In his other life, Joe is a trial lawyer and member of the New York, North Carolina and Federal bar organizations. Formerly an Assistant District Attorney in the Bronx, New York and a Special Deputy Attorney General of North Carolina, he is now in private practice in Durham, N.C., specializing in civil commercial and tort litigation. He has been trying lawsuits and engaged in all aspects of litigation for over 40 years, and his advocacy for his clients has resulted in numerous significant jury verdicts and appellate decisions. Joe is also a Mediator and member of the North Carolina Academy of Certified Mediators.
Member: Wayne Smith
Professor of Conservation, Texas A&M University
College Station, TX
Wayne received his Ph.D. from Texas A&M University in 1995. After completing postdoctoral research in conjunction with Dow Corning Corporation, Midland, Michigan, he returned to Texas A&M University as a research scientist, entering into a tenure-track teaching position. Through his research, he has developed a series of new research and conservation strategies for the preservation of organic artifacts from marine environments.
By invitation, Wayne has lectured in many countries around the world about advancements in archaeological conservation and the need to continue science-based research. His main research directive is to refine existing conservation technologies and develop better treatment strategies. Through the Archaeological Preservation Research Lab, he has hosted visiting scholars from museums and archaeological institutes around the world. Through these facilities, scholars conduct joint research to address specific conservation challenges.
Through the Wilder Three Dimensional Imaging Lab, he has developed high-definition photography and three dimensional laser scanning and rapid prototyping as conservation tools, both to record artifacts and where needed, create three-dimensional duplications for comparative studies, museum displays, and classroom analysis.
Accreditation and association: Ph.D., Anthropology, Associate Professor, Department of Anthropology Texas A&M University, INA endowed chair and Director, Archaeological Preservation Research Lab and Wilder Three Dimensional Imaging Lab, Texas A&M University.
Member: James P. Tobin
Seat: Heritage Tourism
Term: 3/14 to 3/16
Manns Harbor, NC
Jim has been an entrepreneur most of his career. After studying at Diablo Valley College, he started his career working at Conam Nuclear inspecting nuclear power generating stations advancing to the position of Qualified Data Analyst. During his tenure at Conam he met his wife, Tammy, and moved to the Outer Banks of North Carolina. Jim and Tammy began a commercial fishing business in 1989 fishing pound nets for flounder and fished for 15 years before selling the business. During this same timeframe, they started Caimen Gardens, a retail nursery in their backyard. The business quickly outgrew this location, and they moved the business to Manteo, N.C., in 1996 and operated it in this location for 8 years. In 2004, Jim and Tammy sold the Caimen Gardens location to CVS and embarked on a 2 ½ year sabbatical sailing the Caribbean aboard their 51’ sailboat, Class Act. Many beaches and countless dives later, they returned to the USA and moved to Asheville N.C., where Jim recertified his nuclear certification and began working in the nuclear field once again. Shortly after arriving in Ashville, Jim received a call from a friend who asked if he and Tammy would be interested in managing the 195-slip Pirates Cove Marina in Manteo N.C. Having the ocean and fishing in their blood, Jim and Tammy agreed to take the position and purchased the business in 2008. They are very proud to operate several charitable fishing tournaments out of this location, including the Alice Kelly Memorial Ladies Billfish Tournament and the Pirates Cove Big Game Tournament. Jim is the Chairman of the Dare County Oregon Inlet Task Force and the Vice Chair of the Oregon Inlet and Waterways Commission. Jim has also served on the North Carolina Cooperative Extension State Advisory Council, the North Carolina Agriculture Foundation and is a Past President and Past Assistant Governor for Rotary District 7720. Jim has been a certified diver since he was 18 and has his USCG Captains license.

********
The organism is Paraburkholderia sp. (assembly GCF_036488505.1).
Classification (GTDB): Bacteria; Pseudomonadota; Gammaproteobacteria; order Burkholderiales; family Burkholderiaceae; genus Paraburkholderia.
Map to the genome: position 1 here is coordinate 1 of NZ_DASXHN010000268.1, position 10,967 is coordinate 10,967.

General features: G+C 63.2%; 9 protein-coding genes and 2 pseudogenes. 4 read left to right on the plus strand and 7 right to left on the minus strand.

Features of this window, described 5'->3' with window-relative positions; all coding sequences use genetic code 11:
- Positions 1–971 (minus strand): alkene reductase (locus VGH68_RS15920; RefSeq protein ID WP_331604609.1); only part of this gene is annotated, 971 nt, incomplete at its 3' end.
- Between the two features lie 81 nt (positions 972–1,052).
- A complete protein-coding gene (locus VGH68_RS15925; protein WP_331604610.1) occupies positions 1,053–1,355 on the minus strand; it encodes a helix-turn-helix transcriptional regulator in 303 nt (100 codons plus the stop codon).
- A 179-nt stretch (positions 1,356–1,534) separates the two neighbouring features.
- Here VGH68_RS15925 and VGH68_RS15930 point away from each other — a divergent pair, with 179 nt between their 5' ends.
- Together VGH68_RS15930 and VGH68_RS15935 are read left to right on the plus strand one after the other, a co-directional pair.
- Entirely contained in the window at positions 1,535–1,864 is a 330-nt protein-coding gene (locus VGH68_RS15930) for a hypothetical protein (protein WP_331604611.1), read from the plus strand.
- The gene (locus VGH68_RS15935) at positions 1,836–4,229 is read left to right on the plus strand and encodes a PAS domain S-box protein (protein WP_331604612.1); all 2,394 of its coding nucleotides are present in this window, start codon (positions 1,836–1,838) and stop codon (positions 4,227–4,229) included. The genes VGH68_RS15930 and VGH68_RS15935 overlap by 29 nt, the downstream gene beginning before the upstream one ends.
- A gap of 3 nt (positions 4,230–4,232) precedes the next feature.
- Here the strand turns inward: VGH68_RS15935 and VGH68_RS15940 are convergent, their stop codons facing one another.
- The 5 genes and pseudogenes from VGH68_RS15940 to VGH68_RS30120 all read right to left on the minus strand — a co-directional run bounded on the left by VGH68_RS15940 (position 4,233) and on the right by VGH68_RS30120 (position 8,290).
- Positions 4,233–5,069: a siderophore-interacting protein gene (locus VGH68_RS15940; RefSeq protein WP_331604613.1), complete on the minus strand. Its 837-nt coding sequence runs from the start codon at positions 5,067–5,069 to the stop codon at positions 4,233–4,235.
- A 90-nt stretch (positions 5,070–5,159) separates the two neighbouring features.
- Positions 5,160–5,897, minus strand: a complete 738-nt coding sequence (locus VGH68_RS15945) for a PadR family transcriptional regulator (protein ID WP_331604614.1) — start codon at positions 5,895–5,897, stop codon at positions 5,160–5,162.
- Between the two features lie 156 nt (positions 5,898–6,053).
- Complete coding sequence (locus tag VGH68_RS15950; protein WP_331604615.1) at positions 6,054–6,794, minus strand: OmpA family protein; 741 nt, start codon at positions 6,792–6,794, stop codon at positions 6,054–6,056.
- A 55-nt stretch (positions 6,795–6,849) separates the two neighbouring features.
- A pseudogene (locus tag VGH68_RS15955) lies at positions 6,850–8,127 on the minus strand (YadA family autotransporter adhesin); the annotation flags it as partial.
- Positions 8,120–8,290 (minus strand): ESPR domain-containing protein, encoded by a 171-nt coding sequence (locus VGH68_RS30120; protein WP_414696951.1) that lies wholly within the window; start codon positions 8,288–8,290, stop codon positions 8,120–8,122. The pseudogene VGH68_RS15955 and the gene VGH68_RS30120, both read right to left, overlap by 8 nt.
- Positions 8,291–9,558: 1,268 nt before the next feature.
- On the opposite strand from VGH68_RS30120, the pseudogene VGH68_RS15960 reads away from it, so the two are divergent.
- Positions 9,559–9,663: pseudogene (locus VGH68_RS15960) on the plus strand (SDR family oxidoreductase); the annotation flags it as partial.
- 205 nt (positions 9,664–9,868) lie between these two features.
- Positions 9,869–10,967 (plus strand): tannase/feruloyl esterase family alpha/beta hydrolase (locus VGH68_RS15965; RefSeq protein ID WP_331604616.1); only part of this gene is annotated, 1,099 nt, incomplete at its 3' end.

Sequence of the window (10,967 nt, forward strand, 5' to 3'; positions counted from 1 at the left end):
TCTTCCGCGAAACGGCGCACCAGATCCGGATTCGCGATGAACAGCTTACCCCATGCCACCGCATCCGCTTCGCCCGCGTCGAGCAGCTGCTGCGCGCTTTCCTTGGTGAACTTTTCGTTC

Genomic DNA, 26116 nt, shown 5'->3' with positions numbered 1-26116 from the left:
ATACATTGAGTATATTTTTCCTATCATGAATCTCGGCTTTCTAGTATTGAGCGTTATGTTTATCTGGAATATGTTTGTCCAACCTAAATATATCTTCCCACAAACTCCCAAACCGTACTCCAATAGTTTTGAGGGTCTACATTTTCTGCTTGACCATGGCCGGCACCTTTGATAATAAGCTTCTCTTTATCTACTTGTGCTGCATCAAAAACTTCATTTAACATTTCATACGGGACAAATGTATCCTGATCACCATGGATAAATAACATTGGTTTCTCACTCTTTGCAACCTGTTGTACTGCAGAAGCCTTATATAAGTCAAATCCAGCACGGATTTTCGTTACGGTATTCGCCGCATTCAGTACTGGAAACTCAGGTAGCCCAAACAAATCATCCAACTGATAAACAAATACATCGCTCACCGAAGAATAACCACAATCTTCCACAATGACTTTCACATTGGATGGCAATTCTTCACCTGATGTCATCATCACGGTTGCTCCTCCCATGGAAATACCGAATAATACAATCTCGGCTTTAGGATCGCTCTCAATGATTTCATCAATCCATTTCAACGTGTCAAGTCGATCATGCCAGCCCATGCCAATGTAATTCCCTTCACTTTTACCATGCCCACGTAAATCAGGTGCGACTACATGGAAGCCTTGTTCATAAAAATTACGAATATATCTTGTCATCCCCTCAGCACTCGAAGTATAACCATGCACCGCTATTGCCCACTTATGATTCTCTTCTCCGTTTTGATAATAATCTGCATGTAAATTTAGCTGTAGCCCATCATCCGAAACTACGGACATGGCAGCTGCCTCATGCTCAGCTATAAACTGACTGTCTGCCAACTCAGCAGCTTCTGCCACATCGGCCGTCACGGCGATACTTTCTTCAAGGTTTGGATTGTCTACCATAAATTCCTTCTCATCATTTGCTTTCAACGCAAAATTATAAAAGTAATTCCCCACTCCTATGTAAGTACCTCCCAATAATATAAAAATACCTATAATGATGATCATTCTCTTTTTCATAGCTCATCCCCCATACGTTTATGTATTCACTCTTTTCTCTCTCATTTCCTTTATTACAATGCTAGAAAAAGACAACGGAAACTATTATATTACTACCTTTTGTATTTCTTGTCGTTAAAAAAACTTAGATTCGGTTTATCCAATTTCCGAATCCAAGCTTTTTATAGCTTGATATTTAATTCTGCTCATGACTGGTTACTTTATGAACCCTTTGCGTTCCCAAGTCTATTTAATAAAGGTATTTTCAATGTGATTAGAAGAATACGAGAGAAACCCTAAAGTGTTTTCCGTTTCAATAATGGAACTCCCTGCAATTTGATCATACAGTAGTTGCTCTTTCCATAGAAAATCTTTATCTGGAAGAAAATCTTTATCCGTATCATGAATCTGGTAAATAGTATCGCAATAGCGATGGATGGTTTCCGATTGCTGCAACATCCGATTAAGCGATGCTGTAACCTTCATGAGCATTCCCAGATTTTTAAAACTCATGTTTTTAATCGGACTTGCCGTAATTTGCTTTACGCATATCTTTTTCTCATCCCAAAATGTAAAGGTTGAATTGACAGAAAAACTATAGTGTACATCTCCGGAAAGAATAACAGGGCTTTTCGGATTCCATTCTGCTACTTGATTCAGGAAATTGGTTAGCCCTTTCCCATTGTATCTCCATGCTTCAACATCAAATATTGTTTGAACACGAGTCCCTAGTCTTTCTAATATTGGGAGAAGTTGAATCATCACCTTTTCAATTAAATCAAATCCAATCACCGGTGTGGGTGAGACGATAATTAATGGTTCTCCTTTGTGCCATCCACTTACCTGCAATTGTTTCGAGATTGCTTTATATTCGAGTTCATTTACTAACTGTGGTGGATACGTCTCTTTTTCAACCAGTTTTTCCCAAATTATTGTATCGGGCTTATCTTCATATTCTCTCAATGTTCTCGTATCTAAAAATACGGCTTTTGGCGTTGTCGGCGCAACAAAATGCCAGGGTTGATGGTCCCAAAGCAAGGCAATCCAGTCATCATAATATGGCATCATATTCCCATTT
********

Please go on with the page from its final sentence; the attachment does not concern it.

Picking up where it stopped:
Member: Joanna Wilson
Seat: Virginia Dept. of Historic Resources Alternate
Project Review Archaeologist
Seat: North Carolina Local (Town/City/County) Government
Seat: North Carolina Local (Town/City/County) Government
Seat: The National Park Service - Alternate
Seat: NC Dept of Environment & Natural Resources
Seat: Recreational/Commercial Fishing
Seat: Recreational/Commercial Fishing
Seat: Virginia Dept. of Historic Resources
Seat: Youth Seat